Phono Oscillator - Low Power AM Transmitter.

This unit transmits audio to any AM receiver. Range is dependent on the aerial used.

What is a Phono Oscillator?
The "Phono Oscillator" goes back to the 1930's and was a popular radio accessory in the U.S. It came about as a convenient way to connect a turntable to a radio that did not have pick up terminals, as well as just having the convenience of a wireless connection.
A phono oscillator is simply a low power AM transmitter, operating in the broadcast band. It takes the audio signal from the phonograph pickup, and uses it to modulate the RF from a medium wave oscillator. Hence, the name is drived from "phonograph oscillator."
These devices also were also the basis of the popular "home broadcaster" devices which became popular later on. Instead of a gramophone pickup, a crystal microphone was used. More eleborate units included both microphone and pickup connections with a simple mixer.
The units were sometimes included inside the actual turntable, or particularly in the "home broadcaster" guise, as a stand alone unit.

In Australia and other countries, phono oscillators went unknown as conservative goverments considered anything but a licenced transmitter illegal, regardless of how low power it may produce. So called "home broadcasters" in this country were a poor substitute, being merely a carbon microphone with battery and transformer, intended to feed the pickup terminals of a radio located in another room, via a length of cable.

The Concept.
Most simple designs use a pentagrid valve. An oscillator circuit, similar to that used in a receiver is used. But instead of the oscillation being modulated by an incoming RF signal and converted to the IF, an audio signal is used to modulate the electron stream in the valve, and the modulated RF is then taken from the plate.
In fact, with a suitable switching arrangement, it would be possible to convert most valve AM superhet receivers into a transmitter.

Typical valves used are 6A7, 6A8, 6SA7, and 6BE6. A short aerial is lightly coupled to the output circuit and it is intended that the transmission range just covers the house.

Home broadcaster units were more powerful versions of phono oscillators, using separate oscillators and modulators, and based around medium power audio output valves.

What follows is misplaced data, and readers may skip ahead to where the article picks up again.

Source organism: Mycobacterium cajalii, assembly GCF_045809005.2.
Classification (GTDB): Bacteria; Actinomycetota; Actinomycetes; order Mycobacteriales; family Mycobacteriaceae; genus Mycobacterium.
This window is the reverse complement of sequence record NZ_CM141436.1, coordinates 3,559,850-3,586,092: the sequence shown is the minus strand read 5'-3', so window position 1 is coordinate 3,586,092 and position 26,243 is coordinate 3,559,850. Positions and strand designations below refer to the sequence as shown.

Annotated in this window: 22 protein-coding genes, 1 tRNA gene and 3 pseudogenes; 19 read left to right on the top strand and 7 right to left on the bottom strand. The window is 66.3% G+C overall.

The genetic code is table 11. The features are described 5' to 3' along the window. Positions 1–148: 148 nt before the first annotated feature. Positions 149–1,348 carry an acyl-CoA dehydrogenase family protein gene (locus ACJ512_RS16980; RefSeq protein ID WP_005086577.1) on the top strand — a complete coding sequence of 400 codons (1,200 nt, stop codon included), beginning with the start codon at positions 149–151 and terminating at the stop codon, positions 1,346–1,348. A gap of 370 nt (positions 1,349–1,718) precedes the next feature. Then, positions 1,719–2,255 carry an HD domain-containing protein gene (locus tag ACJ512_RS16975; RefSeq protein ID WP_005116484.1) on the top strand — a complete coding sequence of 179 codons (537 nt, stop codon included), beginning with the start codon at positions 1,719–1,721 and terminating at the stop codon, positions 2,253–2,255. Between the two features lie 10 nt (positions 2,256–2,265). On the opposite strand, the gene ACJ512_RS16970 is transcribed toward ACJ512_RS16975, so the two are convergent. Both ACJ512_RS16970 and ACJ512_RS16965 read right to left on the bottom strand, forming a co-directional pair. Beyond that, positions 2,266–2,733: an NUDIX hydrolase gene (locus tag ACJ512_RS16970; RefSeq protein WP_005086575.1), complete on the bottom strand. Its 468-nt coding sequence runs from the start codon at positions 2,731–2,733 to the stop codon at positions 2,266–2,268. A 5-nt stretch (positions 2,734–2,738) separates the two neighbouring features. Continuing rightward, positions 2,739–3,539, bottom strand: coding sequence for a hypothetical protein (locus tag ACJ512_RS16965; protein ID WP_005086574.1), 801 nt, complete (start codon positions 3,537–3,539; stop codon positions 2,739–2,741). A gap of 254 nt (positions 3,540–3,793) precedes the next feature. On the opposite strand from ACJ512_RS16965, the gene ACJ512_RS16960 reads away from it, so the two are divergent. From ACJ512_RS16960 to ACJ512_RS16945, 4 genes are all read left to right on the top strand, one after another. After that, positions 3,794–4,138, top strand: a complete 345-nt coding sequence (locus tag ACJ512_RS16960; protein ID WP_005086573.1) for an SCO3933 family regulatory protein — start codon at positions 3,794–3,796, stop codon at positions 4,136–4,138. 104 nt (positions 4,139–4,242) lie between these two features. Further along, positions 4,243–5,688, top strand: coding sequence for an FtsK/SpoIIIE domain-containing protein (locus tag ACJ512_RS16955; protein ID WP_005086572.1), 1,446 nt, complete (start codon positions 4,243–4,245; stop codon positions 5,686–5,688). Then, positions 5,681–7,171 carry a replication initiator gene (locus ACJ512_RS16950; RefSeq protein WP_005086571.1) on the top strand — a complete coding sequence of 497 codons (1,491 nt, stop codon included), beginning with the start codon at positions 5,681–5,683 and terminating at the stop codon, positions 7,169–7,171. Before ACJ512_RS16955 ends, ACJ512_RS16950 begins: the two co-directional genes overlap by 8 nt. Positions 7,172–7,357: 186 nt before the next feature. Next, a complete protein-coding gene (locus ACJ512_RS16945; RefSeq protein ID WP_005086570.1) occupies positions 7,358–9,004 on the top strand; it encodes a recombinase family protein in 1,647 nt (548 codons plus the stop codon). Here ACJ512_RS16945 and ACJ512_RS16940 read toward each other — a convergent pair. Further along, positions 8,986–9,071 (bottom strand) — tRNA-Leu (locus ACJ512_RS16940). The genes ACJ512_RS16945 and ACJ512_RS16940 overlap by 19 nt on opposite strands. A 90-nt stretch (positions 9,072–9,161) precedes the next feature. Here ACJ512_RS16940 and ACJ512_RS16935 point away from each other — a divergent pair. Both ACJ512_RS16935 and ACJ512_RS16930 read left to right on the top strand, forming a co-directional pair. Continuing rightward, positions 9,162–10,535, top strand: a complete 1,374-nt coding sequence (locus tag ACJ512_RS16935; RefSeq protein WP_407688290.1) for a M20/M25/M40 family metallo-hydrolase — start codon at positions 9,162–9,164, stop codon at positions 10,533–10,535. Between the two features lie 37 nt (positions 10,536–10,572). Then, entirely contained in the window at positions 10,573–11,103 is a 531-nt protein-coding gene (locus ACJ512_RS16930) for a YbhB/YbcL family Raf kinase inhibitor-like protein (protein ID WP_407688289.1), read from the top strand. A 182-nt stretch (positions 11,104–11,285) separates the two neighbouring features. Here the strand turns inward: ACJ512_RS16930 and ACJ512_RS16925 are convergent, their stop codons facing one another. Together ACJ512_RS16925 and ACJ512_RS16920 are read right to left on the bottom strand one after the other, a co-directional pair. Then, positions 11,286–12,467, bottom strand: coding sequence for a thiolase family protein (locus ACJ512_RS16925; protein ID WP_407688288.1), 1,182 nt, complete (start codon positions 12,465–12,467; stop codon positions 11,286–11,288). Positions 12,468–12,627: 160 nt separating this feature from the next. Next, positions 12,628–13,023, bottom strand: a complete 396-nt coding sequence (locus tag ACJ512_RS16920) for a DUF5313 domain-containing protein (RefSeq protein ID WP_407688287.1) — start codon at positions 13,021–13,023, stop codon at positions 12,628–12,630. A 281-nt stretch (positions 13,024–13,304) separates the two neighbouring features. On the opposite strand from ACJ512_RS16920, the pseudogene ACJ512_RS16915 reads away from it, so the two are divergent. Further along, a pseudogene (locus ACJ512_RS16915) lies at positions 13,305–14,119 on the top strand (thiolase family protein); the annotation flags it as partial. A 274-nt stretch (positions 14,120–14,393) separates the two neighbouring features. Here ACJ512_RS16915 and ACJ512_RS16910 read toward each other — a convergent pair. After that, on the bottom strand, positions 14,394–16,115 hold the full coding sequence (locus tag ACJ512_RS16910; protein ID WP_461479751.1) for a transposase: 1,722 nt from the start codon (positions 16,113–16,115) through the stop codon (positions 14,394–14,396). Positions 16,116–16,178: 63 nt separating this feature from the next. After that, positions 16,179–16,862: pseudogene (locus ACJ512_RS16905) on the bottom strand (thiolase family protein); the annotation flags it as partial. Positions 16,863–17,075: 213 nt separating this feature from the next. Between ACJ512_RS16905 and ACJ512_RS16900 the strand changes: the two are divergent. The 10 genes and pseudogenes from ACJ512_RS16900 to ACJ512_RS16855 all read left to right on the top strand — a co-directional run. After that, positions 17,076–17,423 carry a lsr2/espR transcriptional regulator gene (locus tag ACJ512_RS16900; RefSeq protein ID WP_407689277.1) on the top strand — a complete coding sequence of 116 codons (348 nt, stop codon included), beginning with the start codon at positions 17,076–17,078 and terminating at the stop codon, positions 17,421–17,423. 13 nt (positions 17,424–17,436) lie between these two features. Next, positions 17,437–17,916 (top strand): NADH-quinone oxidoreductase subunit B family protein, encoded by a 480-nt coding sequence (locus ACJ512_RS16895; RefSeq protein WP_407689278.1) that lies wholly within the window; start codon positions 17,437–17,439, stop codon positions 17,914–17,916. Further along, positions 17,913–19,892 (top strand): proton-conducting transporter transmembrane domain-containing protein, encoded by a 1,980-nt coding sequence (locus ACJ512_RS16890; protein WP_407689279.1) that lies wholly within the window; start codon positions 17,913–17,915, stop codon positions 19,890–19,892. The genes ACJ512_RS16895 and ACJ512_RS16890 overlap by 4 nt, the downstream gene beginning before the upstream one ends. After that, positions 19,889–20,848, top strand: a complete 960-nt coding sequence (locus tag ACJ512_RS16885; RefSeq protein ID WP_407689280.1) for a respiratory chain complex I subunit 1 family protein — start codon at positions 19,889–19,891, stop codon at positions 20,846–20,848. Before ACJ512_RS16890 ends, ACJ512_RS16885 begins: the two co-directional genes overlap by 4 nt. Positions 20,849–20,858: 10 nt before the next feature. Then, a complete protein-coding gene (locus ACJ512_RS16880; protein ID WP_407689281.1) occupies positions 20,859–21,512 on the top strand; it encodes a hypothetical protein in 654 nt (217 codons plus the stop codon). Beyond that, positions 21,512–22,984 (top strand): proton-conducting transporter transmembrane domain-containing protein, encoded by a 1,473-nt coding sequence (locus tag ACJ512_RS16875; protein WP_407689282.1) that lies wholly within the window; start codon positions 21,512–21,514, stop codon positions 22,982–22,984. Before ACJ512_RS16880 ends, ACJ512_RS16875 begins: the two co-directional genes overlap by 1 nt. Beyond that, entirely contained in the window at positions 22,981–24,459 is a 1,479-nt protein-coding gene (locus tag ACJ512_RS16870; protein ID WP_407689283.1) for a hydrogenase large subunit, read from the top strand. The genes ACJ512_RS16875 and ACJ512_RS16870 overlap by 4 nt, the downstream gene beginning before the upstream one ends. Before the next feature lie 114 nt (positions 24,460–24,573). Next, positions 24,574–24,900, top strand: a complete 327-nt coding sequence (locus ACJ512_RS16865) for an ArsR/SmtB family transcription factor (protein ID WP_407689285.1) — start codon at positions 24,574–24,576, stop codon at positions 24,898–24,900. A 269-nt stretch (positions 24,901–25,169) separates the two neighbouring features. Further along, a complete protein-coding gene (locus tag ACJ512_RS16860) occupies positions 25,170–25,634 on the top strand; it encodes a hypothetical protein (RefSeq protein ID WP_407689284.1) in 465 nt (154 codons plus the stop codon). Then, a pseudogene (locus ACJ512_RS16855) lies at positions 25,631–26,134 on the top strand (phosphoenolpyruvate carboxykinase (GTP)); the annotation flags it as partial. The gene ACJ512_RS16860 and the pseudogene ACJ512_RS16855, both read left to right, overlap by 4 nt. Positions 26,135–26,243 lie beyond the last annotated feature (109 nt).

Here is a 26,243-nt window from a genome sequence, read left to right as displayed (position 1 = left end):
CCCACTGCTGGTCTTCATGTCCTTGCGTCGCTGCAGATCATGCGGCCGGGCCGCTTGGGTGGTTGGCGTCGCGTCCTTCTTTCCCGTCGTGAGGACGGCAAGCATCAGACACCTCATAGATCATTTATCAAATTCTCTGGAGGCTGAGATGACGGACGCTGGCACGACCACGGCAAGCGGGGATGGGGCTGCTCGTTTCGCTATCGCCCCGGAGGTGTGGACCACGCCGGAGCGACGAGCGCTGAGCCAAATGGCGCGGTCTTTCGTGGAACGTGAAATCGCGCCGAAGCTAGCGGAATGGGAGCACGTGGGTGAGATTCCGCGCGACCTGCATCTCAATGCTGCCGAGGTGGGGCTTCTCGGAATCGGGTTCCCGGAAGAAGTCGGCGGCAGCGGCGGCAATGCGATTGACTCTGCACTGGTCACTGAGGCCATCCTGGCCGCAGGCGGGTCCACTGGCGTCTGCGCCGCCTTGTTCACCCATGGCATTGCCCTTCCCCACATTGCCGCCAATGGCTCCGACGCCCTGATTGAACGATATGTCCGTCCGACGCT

Typical American kit designs would use valves like 50C5 for the oscillator and modulator with a 12AX7 for the audio preamp. It can be imagined that fed into a decent outdoor aerial, such a device could transmit for a few kilometres.

In the present day, a phono oscillator finds use in being able to convert the output of an FM tuner, iPod, CD player, or any other audio source, to AM. Once AM transmissions are switched off, these will be an essential device to hear DAB broadcasts via an antique radio.

My Phono Oscillator.
I set about designing a simple low power pentagrid valve circuit.
For the valve, I decided on a 6CS6. This appears to be of the same construction as a 6BE6, and for everything I've tried it in, an equivalent substitute. I am not sure what the differences are, but 6CS6 found most use in TV sync separators with noise inverter circuits. Also, AWA used it as an FM detector in their P1 and P2 chassis TV sets.
To use parts at hand, and to keep construction simple, I decided on a plugpack power supply, and build everything into a zinc diecast box.

Power Supply.
A 10V 1A plugpack feeds the unit. This 10VAC supply is stepped up to about 180V by means of a 240-12.6V 150mA transformer (type 2851) in reverse. Rectified and filtered, it provides 140V at about 10mA. The valve heaters are fed via a dropping resistor to provide 6.3V at 600mA. Of course, had a 12V plugpack been used, the heaters could have been wired in series with less current drain. But 10V 1A plugpacks were once commonly available with dial up modems, and hence I had some looking for a use. The connection of the dropper resistor might look strange, having the resistive element apparently shorted out. A closer look will reveal that actually either side of the tapping is in parallel. This way, heat dissipation is spread over all the resistor, rather than just the part between the slider and one terminal. The slider is set so that the valves are fed with 6.3V.

I used 100uF filter capacitors which are overkill, but they were to hand. Anything down to about 10uF would do.  Too low, and hum will become evident. The relatively high resistance of the 240V secondary winding limits the rectifier current when the supply is first switched on. The rectifier is a W04 bridge rectifier.

Obviously, other power supply designs can be used.